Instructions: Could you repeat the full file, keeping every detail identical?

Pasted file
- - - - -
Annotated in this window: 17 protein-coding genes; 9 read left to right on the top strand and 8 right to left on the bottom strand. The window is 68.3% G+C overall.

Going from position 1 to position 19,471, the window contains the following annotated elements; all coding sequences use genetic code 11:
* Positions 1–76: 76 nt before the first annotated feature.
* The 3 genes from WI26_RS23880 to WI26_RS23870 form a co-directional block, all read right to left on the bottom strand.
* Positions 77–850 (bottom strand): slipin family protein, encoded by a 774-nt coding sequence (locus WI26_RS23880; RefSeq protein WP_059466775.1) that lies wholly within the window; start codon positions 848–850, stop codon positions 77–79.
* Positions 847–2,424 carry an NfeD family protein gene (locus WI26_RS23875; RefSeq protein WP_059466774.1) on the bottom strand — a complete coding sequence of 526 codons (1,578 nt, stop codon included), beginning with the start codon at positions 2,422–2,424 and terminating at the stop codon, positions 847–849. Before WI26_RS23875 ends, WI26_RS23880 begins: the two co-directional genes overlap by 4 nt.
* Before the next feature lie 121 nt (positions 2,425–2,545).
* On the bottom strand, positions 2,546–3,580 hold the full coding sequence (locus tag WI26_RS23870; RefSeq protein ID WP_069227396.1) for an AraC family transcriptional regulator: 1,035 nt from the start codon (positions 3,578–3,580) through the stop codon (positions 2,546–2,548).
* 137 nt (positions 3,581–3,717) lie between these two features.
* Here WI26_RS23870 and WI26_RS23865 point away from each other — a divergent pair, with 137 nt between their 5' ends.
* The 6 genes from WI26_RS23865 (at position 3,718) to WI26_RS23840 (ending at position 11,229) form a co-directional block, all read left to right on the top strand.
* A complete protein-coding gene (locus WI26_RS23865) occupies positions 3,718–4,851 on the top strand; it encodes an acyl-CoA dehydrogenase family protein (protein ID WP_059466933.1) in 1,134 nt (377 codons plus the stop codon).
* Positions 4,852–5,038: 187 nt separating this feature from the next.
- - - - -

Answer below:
Annotated in this window: 17 protein-coding genes; 9 read left to right on the top strand and 8 right to left on the bottom strand. The window is 68.3% G+C overall.

Going from position 1 to position 19,471, the window contains the following annotated elements; all coding sequences use genetic code 11:
* Positions 1–76: 76 nt before the first annotated feature.
* The 3 genes from WI26_RS23880 to WI26_RS23870 form a co-directional block, all read right to left on the bottom strand.
* Positions 77–850 (bottom strand): slipin family protein, encoded by a 774-nt coding sequence (locus WI26_RS23880; RefSeq protein WP_059466775.1) that lies wholly within the window; start codon positions 848–850, stop codon positions 77–79.
* Positions 847–2,424 carry an NfeD family protein gene (locus WI26_RS23875; RefSeq protein WP_059466774.1) on the bottom strand — a complete coding sequence of 526 codons (1,578 nt, stop codon included), beginning with the start codon at positions 2,422–2,424 and terminating at the stop codon, positions 847–849. Before WI26_RS23875 ends, WI26_RS23880 begins: the two co-directional genes overlap by 4 nt.
* Before the next feature lie 121 nt (positions 2,425–2,545).
* On the bottom strand, positions 2,546–3,580 hold the full coding sequence (locus tag WI26_RS23870; RefSeq protein ID WP_069227396.1) for an AraC family transcriptional regulator: 1,035 nt from the start codon (positions 3,578–3,580) through the stop codon (positions 2,546–2,548).
* 137 nt (positions 3,581–3,717) lie between these two features.
* Here WI26_RS23870 and WI26_RS23865 point away from each other — a divergent pair, with 137 nt between their 5' ends.
* The 6 genes from WI26_RS23865 (at position 3,718) to WI26_RS23840 (ending at position 11,229) form a co-directional block, all read left to right on the top strand.
* A complete protein-coding gene (locus WI26_RS23865) occupies positions 3,718–4,851 on the top strand; it encodes an acyl-CoA dehydrogenase family protein (protein ID WP_059466933.1) in 1,134 nt (377 codons plus the stop codon).
* Positions 4,852–5,038: 187 nt separating this feature from the next.